What does the title mean?   Bottle of Tears

  1. You number my wanderings;
  2. put my tears into Your bottle… Psalm 56:8
  3. This is an allusion to a very ancient custom
  4. among the Greeks and Romans, of putting the tears
  5. which were shed for the death of any person into small phials
  6. …and offering them on the tomb of the deceased.
  7. This was another method people used in
  8. the past to remember, in this case to remember griefs.
  9. Rita recently had seen a dying man in hospital
  10. …..and could not forget his plight.
  11. “If I put my tears in a bottle and
  12. sent it to him it would be nothing,
  13. …a bottle of salt water
  14. …..what else is pity anyhow?”

 

Story was very cryptic.

  1. A few sentences between Rita and Matt could be interpreted
  2. in many ways but depending on the reader’s choice
  3. …the story could take  on another meaning!
  4. Here is the section that is the turning point:

 

  1. Rita: “I’ve changed my mind.
  2. You don’t have to change yours on that account.”
  3. “..feeling tired all at once, thinking
  4. …it would be a relief if the blow fell now.
  5. Matt: “You really mean it?”

 

  1. “Matt’s voice was full of reverence (awe, love)
  2. …not for her
  3. …nor for love but for good luck.”
  4. The story completely baffles me and the ending…
  5. well, I still wonder why Rita compares herself with
  6. “Gulliver tied down with threads.”

 

  1. But after reading it 3 x…
  2. my impression is that Rita refused
  3. …to accept a proposal of marriage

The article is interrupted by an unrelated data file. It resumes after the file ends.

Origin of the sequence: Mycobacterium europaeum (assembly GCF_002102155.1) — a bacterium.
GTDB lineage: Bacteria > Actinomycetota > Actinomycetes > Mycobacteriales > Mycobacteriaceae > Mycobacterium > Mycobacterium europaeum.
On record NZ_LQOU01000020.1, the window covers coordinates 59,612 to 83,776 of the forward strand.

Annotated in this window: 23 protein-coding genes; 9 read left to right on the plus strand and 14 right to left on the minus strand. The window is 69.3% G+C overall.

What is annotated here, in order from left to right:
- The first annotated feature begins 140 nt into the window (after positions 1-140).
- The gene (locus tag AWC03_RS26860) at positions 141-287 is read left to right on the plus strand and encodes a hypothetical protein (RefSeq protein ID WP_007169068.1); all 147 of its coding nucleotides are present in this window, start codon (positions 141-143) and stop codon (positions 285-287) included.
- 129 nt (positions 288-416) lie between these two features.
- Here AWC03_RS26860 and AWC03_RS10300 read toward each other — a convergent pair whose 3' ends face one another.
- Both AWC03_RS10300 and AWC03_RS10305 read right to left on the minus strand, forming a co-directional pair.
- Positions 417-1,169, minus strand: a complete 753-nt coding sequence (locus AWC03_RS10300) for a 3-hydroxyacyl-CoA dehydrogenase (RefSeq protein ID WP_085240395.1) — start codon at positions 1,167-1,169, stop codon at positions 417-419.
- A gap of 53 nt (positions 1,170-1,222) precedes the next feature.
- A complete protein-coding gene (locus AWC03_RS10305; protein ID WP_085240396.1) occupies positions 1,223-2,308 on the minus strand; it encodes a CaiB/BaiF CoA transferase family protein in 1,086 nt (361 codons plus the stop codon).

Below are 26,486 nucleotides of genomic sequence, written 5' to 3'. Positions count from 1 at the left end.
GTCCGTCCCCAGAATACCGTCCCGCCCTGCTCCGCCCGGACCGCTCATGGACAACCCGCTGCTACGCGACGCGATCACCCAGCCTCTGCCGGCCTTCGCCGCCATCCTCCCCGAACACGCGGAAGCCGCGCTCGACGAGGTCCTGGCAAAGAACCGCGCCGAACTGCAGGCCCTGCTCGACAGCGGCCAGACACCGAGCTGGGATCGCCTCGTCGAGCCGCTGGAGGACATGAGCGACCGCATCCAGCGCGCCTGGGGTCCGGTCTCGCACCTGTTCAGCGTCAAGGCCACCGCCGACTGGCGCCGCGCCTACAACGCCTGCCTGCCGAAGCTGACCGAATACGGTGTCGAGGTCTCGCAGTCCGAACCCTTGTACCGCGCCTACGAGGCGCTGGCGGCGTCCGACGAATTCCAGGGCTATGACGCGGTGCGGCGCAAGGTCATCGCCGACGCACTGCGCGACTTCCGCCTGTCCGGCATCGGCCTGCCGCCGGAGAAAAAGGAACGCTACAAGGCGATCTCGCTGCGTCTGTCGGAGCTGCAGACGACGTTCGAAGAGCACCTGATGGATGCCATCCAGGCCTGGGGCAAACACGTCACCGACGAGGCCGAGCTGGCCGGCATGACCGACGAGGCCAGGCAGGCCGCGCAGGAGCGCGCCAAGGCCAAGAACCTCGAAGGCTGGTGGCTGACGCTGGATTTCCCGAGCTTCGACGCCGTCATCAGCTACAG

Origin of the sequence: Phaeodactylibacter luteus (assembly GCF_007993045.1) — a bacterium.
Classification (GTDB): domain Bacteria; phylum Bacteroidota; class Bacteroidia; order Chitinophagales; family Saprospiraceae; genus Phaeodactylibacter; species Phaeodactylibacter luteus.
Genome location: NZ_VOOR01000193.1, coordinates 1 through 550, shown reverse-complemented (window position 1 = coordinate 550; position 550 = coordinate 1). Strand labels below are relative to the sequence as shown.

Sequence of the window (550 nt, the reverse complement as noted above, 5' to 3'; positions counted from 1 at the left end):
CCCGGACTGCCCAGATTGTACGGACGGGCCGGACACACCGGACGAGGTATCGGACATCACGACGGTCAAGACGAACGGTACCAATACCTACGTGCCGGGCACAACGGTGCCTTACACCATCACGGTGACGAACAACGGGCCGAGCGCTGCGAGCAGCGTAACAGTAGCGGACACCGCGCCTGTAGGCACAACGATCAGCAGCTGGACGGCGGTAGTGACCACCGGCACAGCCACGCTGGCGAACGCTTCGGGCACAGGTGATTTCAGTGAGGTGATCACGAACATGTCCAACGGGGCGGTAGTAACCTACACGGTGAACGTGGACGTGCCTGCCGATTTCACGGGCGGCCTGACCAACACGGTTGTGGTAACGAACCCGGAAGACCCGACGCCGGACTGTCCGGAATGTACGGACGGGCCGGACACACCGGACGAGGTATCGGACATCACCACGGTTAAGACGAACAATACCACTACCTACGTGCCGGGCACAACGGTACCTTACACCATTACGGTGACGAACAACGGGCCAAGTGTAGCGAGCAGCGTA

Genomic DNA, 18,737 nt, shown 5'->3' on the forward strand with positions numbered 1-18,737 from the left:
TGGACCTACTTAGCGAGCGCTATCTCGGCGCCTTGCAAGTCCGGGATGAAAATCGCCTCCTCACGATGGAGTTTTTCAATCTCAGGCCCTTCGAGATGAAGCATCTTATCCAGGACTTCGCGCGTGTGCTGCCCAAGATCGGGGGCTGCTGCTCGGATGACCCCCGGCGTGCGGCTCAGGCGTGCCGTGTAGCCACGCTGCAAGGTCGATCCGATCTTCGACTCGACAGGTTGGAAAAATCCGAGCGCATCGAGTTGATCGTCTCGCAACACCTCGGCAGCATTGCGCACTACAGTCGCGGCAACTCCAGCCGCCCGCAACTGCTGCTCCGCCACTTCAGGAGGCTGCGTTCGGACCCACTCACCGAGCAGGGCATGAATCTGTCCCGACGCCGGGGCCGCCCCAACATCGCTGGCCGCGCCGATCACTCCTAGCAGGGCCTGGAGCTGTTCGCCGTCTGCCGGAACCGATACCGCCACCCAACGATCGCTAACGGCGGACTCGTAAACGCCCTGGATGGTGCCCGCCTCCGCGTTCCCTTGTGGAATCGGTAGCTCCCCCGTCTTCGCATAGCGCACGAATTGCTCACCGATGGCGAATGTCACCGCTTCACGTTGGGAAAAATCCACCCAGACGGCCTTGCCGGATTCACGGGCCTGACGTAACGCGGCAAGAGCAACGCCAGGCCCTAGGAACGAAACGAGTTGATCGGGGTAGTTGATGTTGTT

4. …and now she calls him to say:
  5. “I’ve changed my mind.”
  6. The comparison with Gulliver that she feels ‘weighed down’ by the
  7. idea of marriage. That could be her first fear…as Rita says
  8. “…his happiness weighed her down with responsibility…
  9. ….as if  he had given her something fragile to carry.”

 

Conclusion:

  1. I haven’t been so impressed by a writer since I
  2. discovered Thea Astley.
  3. Amy Witting ..she can nuance in a line
  4. that might take a lesser writer one page!
  5. Thea Astley and Amy Witting  were very good friends.
  6. Ms Astley even dedicated her book
  7. The Acolyte to Ms Witting.

 

Books by Thea Astley  (1925-2004)

 

 

  1. Bottle of Tears  is  a ‘classic’ short story.
  2. — the form is intensely compressed
  3. — there is more left unsaid…than is said
  4. — ergo the 3 x reading necessary to form my thoughts!
  5. — it occurs over a period of no more than 24 hours
  6. Rita is a dynamic character
  7. she learns and changes and realizes
  8. …what life would be without Matt.
  9. Matt is a static character
  10. …he was in love with Rita….and still is!

 

The Surviviors  (very ‘long’ short story)

  1. This is a comical and amusing look at….
  2. a young couple embarking on
  3. “…an accident waiting to happen” marriage:
  4. Kevin must marry Gloria…in a shot-gun-wedding.
  5. “A man would have done better to go to jail”.
  6. Marriage …”Twenty minutes, life imprisonment”
  7. Marriage: “….the past on her  face and
  8. …the future in her great belly.”

 

Goodbye, Ady, Goodbye Joe

  1. Just by looking at this title
  2. ….you wonder what is going to happen to this old married couple.
  3. Flood waters are rising and Amy Withing is a master
  4. …creating tension right up until the last page.
  5. First published in The New Yorker October 29 1965
  6. Some quick notes:
  7. Love in the “golden years” 
  8. …Joe’s thoughts about being old and romantic:
  9. “…Since then the lion had grown old and died
  10. …become a disregarded old lion skin warm to the body in cold weather…”
22
Jan

#AWW2020 Aurealis 2018 Award Best SF Novella

 

Introduction:

 

  1. Well, fly me to the moon..
  2. if you are like me I seldom read SF. It just does not entertain me.
  3. But I am trying to read deeply and widely,
  4. so I decided to ‘test the waters’ with a short 114 pg novella.
  5. Now, I did the research for you (see review)